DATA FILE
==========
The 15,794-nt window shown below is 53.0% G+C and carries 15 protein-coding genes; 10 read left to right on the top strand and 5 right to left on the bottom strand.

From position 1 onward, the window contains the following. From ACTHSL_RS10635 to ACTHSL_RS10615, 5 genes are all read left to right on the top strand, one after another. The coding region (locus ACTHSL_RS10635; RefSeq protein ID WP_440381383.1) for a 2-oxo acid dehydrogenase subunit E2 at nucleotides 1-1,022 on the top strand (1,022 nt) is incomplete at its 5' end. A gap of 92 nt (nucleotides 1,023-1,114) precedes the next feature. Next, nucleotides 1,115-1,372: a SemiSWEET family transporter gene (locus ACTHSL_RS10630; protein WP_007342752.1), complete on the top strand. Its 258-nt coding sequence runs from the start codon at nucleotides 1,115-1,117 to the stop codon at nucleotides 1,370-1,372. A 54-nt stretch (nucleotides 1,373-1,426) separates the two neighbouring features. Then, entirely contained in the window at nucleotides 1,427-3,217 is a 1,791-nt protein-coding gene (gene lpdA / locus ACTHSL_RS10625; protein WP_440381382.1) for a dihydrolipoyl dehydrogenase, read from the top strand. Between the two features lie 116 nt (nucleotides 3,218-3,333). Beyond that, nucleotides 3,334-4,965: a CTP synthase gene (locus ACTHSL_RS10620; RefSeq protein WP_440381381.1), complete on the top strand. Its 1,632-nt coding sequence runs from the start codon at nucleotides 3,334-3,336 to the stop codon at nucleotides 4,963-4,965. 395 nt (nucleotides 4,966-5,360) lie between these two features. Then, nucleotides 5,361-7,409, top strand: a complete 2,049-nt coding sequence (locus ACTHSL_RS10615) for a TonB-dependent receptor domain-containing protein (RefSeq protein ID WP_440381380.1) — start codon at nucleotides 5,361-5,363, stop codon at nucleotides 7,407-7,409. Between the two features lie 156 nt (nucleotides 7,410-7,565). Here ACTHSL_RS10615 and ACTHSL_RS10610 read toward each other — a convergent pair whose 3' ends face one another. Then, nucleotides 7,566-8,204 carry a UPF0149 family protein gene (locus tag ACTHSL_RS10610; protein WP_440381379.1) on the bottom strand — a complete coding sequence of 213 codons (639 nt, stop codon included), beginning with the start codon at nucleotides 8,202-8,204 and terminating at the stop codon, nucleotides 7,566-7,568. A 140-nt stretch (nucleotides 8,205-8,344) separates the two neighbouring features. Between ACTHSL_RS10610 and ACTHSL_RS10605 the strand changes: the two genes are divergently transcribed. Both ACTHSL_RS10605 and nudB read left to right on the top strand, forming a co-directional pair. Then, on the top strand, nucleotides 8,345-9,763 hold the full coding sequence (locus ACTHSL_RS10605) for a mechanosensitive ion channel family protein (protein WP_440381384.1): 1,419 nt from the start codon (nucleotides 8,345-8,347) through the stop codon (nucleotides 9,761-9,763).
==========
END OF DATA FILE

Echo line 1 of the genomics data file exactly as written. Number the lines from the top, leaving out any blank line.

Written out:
The 15,794-nt window shown below is 53.0% G+C and carries 15 protein-coding genes; 10 read left to right on the top strand and 5 right to left on the bottom strand.